Space support key to warfighters|
by Senior Master Sgt. Bob Blauser
U.S. Central Command Air Forces-Forward Public Affairs
7/10/2006 - SOUTHWEST ASIA (AFPN) -- Supporting warfighters on the ground is the overarching mission of everyone deployed to the U.S. Central Command area of responsibility. Carrying out this earthly mission from thousands of miles above the ground, though, is a responsibility coordinated by the Combined Air Operations Center here.
"We're focused on providing space support to any operation throughout the theater," said Col. John Hyten, director of space forces for the CAOC. "We have deployed Soldiers, Sailors, Airmen and Marines with space expertise to ensure that the power of space is brought to bear in line with the timing and tempo required by commanders in the field."
Space support requests -- categorized as communications and weather, space protection, precision navigation and timing, and overhead non-imaging infrared -- are similar to air support requests, the colonel said. With air support requests, specific airborne effects are requested, such as close-air support. With SSRs, a space effect is requested instead.
When commanders in the field need space support that is not already being provided, they submit a space support request to the CAOC, which is supported by a small theater integration cell.
"This cell coordinates with deployed space troops and experts back in the United States to ensure the right capabilities are available to support the fight," Colonel Hyten said.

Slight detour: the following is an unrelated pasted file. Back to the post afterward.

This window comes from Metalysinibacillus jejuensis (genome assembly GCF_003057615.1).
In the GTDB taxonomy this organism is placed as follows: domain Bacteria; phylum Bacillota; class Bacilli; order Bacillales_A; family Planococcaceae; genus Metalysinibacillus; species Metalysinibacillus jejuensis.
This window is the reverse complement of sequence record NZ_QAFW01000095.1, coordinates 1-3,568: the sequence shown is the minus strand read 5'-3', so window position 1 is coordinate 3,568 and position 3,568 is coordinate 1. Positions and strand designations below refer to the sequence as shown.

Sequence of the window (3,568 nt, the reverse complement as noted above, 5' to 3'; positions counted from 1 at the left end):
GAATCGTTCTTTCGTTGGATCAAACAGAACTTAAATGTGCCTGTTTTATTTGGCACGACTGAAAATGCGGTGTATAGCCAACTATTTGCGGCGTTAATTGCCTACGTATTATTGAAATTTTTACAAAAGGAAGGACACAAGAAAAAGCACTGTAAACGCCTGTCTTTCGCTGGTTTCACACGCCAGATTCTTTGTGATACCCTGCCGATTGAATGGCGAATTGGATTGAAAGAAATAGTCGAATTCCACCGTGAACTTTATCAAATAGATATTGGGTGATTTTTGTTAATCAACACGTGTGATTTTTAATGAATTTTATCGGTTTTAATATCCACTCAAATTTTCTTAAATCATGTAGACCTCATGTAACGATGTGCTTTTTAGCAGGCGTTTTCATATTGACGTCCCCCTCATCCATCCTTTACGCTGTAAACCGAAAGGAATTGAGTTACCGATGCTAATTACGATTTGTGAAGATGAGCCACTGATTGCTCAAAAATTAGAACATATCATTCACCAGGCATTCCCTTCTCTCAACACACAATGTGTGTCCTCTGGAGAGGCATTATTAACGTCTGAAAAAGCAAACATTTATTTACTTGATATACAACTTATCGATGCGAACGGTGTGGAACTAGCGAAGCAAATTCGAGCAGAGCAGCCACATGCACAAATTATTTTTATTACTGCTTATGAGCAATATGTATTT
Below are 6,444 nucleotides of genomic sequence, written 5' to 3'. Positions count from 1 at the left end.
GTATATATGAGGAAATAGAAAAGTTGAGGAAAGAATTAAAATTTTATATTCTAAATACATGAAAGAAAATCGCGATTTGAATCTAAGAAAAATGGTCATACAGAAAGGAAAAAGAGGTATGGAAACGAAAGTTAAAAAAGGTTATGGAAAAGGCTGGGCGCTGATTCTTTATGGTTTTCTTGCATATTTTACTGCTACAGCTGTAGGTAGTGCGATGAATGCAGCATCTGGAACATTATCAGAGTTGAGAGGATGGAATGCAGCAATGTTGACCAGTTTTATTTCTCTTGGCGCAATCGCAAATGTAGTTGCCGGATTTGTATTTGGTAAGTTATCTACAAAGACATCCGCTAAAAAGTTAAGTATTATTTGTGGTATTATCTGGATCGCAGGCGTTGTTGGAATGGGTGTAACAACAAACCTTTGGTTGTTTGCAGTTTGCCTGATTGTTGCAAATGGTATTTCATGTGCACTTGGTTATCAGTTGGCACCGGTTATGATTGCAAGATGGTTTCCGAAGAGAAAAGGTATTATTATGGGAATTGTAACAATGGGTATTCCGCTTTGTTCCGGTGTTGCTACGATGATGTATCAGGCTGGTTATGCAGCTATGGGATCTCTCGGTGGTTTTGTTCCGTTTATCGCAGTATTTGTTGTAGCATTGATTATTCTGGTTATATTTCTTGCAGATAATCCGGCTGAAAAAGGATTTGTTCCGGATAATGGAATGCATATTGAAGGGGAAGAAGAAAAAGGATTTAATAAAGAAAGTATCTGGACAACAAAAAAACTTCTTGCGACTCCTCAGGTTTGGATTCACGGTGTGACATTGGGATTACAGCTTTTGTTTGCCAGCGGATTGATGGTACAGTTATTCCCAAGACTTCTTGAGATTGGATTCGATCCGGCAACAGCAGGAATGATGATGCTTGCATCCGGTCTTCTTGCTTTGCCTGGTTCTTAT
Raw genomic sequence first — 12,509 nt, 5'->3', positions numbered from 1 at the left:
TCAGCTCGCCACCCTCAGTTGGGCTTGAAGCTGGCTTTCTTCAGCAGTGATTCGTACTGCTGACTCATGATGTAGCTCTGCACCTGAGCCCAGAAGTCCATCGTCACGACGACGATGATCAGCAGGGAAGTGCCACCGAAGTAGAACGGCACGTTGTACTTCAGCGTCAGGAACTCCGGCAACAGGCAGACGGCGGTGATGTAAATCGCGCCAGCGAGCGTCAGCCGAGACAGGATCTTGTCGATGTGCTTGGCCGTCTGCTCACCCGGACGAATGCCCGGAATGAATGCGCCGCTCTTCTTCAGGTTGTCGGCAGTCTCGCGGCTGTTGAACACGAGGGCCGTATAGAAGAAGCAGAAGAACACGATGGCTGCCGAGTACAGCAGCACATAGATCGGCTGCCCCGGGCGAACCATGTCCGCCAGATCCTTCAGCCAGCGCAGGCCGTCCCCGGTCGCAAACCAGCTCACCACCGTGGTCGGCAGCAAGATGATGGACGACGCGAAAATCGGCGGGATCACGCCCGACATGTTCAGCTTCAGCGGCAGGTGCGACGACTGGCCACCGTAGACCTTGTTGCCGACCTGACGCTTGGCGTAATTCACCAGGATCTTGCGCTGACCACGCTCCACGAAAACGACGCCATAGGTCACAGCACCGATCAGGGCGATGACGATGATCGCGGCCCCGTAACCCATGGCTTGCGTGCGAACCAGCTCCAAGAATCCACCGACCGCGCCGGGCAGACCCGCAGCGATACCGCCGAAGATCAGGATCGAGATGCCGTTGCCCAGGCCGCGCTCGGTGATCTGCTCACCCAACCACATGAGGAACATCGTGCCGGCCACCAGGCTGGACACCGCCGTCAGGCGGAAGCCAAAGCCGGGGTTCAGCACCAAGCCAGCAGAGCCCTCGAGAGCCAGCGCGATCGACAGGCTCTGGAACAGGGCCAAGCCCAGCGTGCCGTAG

As an example, a recent SSR was generated to have the Joint Space Operations Center at Vandenberg Air Force Base, Calif., immediately notify field forces in Southwest Asia of changes to the Global Positioning System satellite constellation. During June, this SSR produced three urgent electronic messages following GPS satellite anomalies. Since forces rely on GPS to send munitions directly to targets, these adjustments prevented bombs from missing the targets in response actions to terrorist attacks and prevented collateral damage.
The effects created with SSRs are focused on delivering specific capabilities from space to fielded forces engaged in operations in Iraq and Afghanistan, according to Maj. Mark Guerber, chief of the combat operations space cell.
"We may not provide the whole effect," the major said, "but in terms of a GPS-aided munition, we provided the precision that allowed us to destroy the target; therefore, we contributed to the overall effect of precision strike."
Colonel Hyten stressed that space's role is not merely focused on integrating air and space, but rather integrating space with any air, ground or maritime operation in any theater.
"There's not a military operation that takes place in the world today where space is not fully integrated," Colonel Hyten said. "Many military members don't even realize it. All they know is that, ‘This machine I have in my hands tells me where I am, and this machine lets me communicate when I need to.' All they need to know is that it works, but it's space's job to make sure it works."
In order to highlight space power contributions, the public affairs team in the CAOC has begun including space data on their airpower summary. The data for the month is now included in the summary on the first Thursday of the following month. It includes the number of theater SSRs for operations Iraqi Freedom and Enduring Freedom as well as the number of effects delivered.
"Space power can make a difference in the success or failure of nearly every military operation in Iraq and Afghanistan today," Colonel Hyten said. "Our forces today navigate with space support, communicate through satellites in space and characterize the battlefield with overhead assets, to name a few. We're glad to be able to share our contributions."